Pronunciation: [kəmplˈiːt tɹˈa͡ɪp] (IPA)

The phrase "complete tripe" is often used to describe something that is nonsense or worthless. The word "tripe" is spelled with the IPA phonetic transcription of /traɪp/ and refers to the lining of a cow's stomach used for food. The addition of the word "complete" intensifies the meaning to signify the absolute uselessness of something. The spelling of the word is straightforward and follows standard English pronunciation rules. This expression is commonly used in informal settings to express disbelief or frustration.

COMPLETE TRIPE Meaning and Definition

  1. "Complete tripe" is a colloquial expression used to describe something that is utterly meaningless, nonsensical, or absurd. It refers to a statement, idea, or piece of information that lacks any value, credibility, or usefulness. This phrase is often used to express strong disapproval or criticism towards something that is considered as utter nonsense or rubbish.

    The term "complete" implies that the subject in question is entirely lacking in substance, logic, or coherence. It emphasizes the idea that there is no redeeming quality, utility, or truthfulness to be found within it. It suggests that the matter at hand is not even partially valid or acceptable.

    "Tripe" is a term that derives from the lining of the stomach of certain animals, such as cows, and is known for its notoriously unpalatable taste and texture. In a metaphorical sense, it has come to represent something of extremely poor quality, typically referring to worthless or nonsensical information.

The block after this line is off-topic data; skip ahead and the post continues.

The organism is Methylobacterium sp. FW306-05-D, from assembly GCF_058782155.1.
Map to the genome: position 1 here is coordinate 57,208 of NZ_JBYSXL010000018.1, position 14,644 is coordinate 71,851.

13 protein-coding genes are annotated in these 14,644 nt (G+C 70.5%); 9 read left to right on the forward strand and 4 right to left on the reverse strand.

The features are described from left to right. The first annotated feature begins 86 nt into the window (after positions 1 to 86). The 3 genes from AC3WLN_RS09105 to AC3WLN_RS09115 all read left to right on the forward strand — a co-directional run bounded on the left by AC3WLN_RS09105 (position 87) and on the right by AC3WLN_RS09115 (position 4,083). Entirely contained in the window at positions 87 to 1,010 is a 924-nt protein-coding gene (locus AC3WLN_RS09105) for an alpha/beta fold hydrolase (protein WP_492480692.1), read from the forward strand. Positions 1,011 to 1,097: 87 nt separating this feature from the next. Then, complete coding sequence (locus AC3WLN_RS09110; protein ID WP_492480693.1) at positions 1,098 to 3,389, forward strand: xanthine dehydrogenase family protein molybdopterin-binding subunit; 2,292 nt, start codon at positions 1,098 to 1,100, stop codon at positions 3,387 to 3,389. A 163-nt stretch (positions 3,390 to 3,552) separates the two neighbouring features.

When combined, "complete tripe" forms a powerful expression to convey a vehement rejection or dismissal of whatever is being described. It serves as a strong form of criticism, often used in colloquial settings when an individual wishes to highlight the utter lack of worth or credibility in a particular subject or argument.

Common Misspellings for COMPLETE TRIPE

  • xomplete tripe
  • vomplete tripe
  • fomplete tripe
  • domplete tripe
  • cimplete tripe
  • ckmplete tripe
  • clmplete tripe
  • cpmplete tripe
  • c0mplete tripe
  • c9mplete tripe
  • conplete tripe
  • cokplete tripe
  • cojplete tripe
  • comolete tripe
  • comllete tripe
  • com0lete tripe
  • compkete tripe
  • comppete tripe
  • compoete tripe
  • complwte tripe


The phrase "complete tripe" is a figurative expression that combines "complete" and "tripe" to convey the idea of something being utterly worthless, nonsensical, or of poor quality.

The term "complete" comes from the Latin word "completus", which means "having been filled up" or "made full". In English, it evolved to mean "entire" or "whole", suggesting something lacking nothing.

On the other hand, "tripe" refers to the lining of the stomach of a ruminant, such as a cow or sheep, and has been used to describe a specific dish in some culinary traditions. However, in colloquial English, "tripe" is often used as a metaphor for something considered to be rubbish, nonsense, or worthless.